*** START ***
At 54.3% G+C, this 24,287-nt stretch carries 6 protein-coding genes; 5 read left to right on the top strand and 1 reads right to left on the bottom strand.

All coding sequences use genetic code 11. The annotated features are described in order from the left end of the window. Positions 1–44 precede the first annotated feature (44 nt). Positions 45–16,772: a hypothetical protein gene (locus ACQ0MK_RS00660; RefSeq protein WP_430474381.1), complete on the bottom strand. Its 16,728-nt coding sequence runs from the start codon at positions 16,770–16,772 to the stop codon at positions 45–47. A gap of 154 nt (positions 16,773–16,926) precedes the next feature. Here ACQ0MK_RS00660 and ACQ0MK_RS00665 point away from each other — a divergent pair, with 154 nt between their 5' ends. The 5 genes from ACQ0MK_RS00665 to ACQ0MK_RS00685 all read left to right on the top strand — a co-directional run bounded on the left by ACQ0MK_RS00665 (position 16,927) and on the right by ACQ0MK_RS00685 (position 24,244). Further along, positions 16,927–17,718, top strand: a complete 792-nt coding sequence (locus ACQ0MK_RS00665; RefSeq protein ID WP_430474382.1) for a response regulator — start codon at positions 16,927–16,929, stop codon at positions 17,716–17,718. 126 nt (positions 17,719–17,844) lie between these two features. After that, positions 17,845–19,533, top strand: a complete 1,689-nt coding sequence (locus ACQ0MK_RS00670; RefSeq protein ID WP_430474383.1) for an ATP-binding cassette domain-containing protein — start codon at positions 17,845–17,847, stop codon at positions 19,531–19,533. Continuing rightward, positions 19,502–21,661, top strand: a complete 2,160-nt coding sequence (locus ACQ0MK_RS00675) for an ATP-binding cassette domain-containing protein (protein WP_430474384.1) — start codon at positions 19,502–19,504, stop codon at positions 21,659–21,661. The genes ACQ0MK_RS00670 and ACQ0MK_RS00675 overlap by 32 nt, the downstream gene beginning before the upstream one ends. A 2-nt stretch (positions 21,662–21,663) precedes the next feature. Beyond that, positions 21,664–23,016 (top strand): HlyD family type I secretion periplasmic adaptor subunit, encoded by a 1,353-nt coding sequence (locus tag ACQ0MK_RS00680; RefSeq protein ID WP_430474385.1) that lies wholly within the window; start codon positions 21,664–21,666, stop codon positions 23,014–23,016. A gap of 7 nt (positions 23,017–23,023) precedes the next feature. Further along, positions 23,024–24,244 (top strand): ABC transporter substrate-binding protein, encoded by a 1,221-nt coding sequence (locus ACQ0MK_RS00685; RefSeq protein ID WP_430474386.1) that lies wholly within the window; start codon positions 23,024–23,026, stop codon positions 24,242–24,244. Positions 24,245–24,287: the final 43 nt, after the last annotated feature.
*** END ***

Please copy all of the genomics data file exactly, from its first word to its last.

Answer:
At 54.3% G+C, this 24,287-nt stretch carries 6 protein-coding genes; 5 read left to right on the top strand and 1 reads right to left on the bottom strand.

All coding sequences use genetic code 11. The annotated features are described in order from the left end of the window. Positions 1–44 precede the first annotated feature (44 nt). Positions 45–16,772: a hypothetical protein gene (locus ACQ0MK_RS00660; RefSeq protein WP_430474381.1), complete on the bottom strand. Its 16,728-nt coding sequence runs from the start codon at positions 16,770–16,772 to the stop codon at positions 45–47. A gap of 154 nt (positions 16,773–16,926) precedes the next feature. Here ACQ0MK_RS00660 and ACQ0MK_RS00665 point away from each other — a divergent pair, with 154 nt between their 5' ends. The 5 genes from ACQ0MK_RS00665 to ACQ0MK_RS00685 all read left to right on the top strand — a co-directional run bounded on the left by ACQ0MK_RS00665 (position 16,927) and on the right by ACQ0MK_RS00685 (position 24,244). Further along, positions 16,927–17,718, top strand: a complete 792-nt coding sequence (locus ACQ0MK_RS00665; RefSeq protein ID WP_430474382.1) for a response regulator — start codon at positions 16,927–16,929, stop codon at positions 17,716–17,718. 126 nt (positions 17,719–17,844) lie between these two features. After that, positions 17,845–19,533, top strand: a complete 1,689-nt coding sequence (locus ACQ0MK_RS00670; RefSeq protein ID WP_430474383.1) for an ATP-binding cassette domain-containing protein — start codon at positions 17,845–17,847, stop codon at positions 19,531–19,533. Continuing rightward, positions 19,502–21,661, top strand: a complete 2,160-nt coding sequence (locus ACQ0MK_RS00675) for an ATP-binding cassette domain-containing protein (protein WP_430474384.1) — start codon at positions 19,502–19,504, stop codon at positions 21,659–21,661. The genes ACQ0MK_RS00670 and ACQ0MK_RS00675 overlap by 32 nt, the downstream gene beginning before the upstream one ends. A 2-nt stretch (positions 21,662–21,663) precedes the next feature. Beyond that, positions 21,664–23,016 (top strand): HlyD family type I secretion periplasmic adaptor subunit, encoded by a 1,353-nt coding sequence (locus tag ACQ0MK_RS00680; RefSeq protein ID WP_430474385.1) that lies wholly within the window; start codon positions 21,664–21,666, stop codon positions 23,014–23,016. A gap of 7 nt (positions 23,017–23,023) precedes the next feature. Further along, positions 23,024–24,244 (top strand): ABC transporter substrate-binding protein, encoded by a 1,221-nt coding sequence (locus ACQ0MK_RS00685; RefSeq protein ID WP_430474386.1) that lies wholly within the window; start codon positions 23,024–23,026, stop codon positions 24,242–24,244. Positions 24,245–24,287: the final 43 nt, after the last annotated feature.